“I don’t know who I am”
“I don’t know what I want”
“I don’t know how I should handle this situation”
These questions seem harmless to most – however when you have BPD these questions are so confusing that emotional stability is compromised and becomes dangerous if we are not supported or receiving some kind of treatment. These questions are second nature and the answers come to mind with a certain amount of ease when you do not suffer from psychological identity issues – something taken for granted by most.
When you have BPD you are seen by different people as polar opposites at different points in your life or even at the same time, such as myself; I am seen by many in my life as a self righteous, egocentric, judgemental, scary, aggressive, rude person. However I am also seen by many as an inspiration, kind, loving, empathetic, polite, selfless person. Many people without BPD may encounter this kind of reaction from certain people, contradicting what makes you, you. This doesn’t phase well adjusted stable personalities as they know who they are and realise they are probably a combination of things to different people due to differing interactions and other peoples personalities. With BPD this causes self annihilation, an instability of emotions and further fragmentation and less awareness of the self.
“who do I believe – me or me or you”
In truth – at times I feel as if my identity is a game of guess who; or that this confused dissociated state is in fact a malevolent monster controlling and interchanging me – to torture me.
Friends, family and people who have crossed my path along the way will have no idea to a certain extent that these different identities exist within me or at different times in my life. The ones who remember are those who I have split, those who got to meet the protective identity, the no empathy, unforgiving, hateful identity – who has kept me alive in times of pure distress. These people have gone from being idealised to then being devalued and thrown away. The hardest part is being aware of this, of others being more aware of this – knowing I can rip you off the pedestal in which I created for you at any time just because you reveal to me that you are in fact human and fallible.
Sometimes the mirror reflects back that no one really knows me, so in turn I can’t know myself – which then brings about the depersonalisation and not feeling as if I exist at all.
The looking glass is the perfect metaphor for how this feels – knowing one reflection is in one world and another in the next. Feeling unreal or full of identities fighting to be seen or wanting to hide. Not knowing when in front of the mirror – who will reflect back.
Hiester, M.”Who’s the parent and who’s the child: generational boundary dissolution between mothers and their children.” paper presented at the biennial meeting of the society for research in child development, Indianapolis,1995.
Yeung, King-To, and Martin, John Levi. “The Looking Glass Self: An Empirical Test and Elaboration.” Social Forces 81, no. 3 (2003): 843–879.
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There hasn’t been a day since being 11 years old that I wasn’t prepared for my Mother to die. There is no scenario in which my mind has not investigated or planned; from her funeral, what I shall say, how I will feel, who will judge me as the cause of her death. This is not due to a macabre obsession or a morbid wish, this is how it feels to be the child of a suicidal parent.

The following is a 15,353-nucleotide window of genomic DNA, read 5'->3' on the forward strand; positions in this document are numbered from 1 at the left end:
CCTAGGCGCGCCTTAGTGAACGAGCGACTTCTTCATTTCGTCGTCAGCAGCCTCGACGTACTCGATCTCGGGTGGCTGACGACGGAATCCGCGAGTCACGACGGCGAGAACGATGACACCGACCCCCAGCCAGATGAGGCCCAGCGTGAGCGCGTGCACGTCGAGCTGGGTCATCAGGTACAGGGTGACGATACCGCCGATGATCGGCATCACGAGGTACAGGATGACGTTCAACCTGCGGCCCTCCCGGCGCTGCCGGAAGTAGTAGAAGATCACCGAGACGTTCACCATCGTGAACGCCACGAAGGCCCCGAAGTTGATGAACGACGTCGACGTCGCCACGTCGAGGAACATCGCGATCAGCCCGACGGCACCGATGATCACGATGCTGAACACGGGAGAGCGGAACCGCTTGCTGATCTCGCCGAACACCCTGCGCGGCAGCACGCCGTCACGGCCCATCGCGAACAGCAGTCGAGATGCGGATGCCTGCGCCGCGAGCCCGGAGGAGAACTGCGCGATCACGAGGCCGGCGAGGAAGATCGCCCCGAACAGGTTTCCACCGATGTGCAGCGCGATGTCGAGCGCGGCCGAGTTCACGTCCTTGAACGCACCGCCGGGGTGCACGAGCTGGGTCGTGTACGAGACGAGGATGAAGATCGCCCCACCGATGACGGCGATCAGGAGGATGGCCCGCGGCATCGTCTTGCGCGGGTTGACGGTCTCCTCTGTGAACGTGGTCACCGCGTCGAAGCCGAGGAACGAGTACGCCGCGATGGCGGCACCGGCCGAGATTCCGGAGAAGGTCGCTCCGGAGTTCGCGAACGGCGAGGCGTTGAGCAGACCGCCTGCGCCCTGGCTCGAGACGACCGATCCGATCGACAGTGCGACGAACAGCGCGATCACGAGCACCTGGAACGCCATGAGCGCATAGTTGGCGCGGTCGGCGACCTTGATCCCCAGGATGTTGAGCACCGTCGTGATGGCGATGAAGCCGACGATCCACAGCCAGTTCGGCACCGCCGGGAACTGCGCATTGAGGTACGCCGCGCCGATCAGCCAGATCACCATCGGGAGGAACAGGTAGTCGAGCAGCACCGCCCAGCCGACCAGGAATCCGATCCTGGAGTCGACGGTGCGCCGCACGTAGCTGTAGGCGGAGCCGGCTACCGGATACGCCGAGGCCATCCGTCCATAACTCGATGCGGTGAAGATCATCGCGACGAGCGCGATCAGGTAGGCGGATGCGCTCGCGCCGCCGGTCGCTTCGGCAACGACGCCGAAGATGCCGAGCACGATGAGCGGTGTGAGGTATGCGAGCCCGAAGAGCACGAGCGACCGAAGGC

My Mother has Bipolar Disorder, she was diagnosed when I was a toddler after seeking help because she couldn’t connect with me and feared she didn’t love me. My awareness of her illness was not completely realised until attending secondary school, before this point my Mother was a workaholic and never cried, she was a passionate, opinionated, clever woman who people loved to be around, the life and soul of most parties and fancied by most men. Always doing what she wanted when she wanted and never apologised for living her life. Even when she would drop me off to friends so she could meet men on trips away or when she made fun of my weight or told me I was too sensitive or too serious – my adoration for her was impenetrable, thinking of her as the best Mother in the world and wanting to be just like her.
However my Mother had a sever break down. Suddenly this vibrant woman was in bed, unable to get up, dress herself or wash, her room was dark and filled with cigarette smoke. This made no sense to me, I did not understand why she had changed; it was like Invasion of the Body Snatchers – this wasn’t my Mother. Suddenly she was crying all the time and she didn’t want to do anything, she would watch daytime TV in bed and would be surrounded by books, paper and food wrappers.
Life hadn’t been easy up until now for many reasons for both of us, having experienced depression and loneliness at the age of seven, this new darkness took it’s toll and this was when I started self harming. After seeing a program on a TV talk show about self harmers, after hearing of how these people felt the pain go away and that they actually felt even better whilst cutting, this seemed like the ideal relief. Knowing my Mother had lots of books on psychology and psychiatry I asked her if she had anything on self harm and said it was for a school project, (which for the early 90’s would have been very progressive). My Mother found me a book on self harm and I took it to my room and started to plan my first cut.
A few weeks later I caught my Mother in the bath weeping and cutting herself with razor blades, a mess of tears and blood through the crack of the bathroom door. Shocked that she did it too, shocked that she was in pain and devastated that I had possibly caused it or was going to cause more. In hindsight this is when my Mother and I truly severed our relationship, it was the beginning of the end, even though we were almost on the same page, my need for a parent and stability and her need to be alone and have no responsibilities was like a knife slicing our family tie.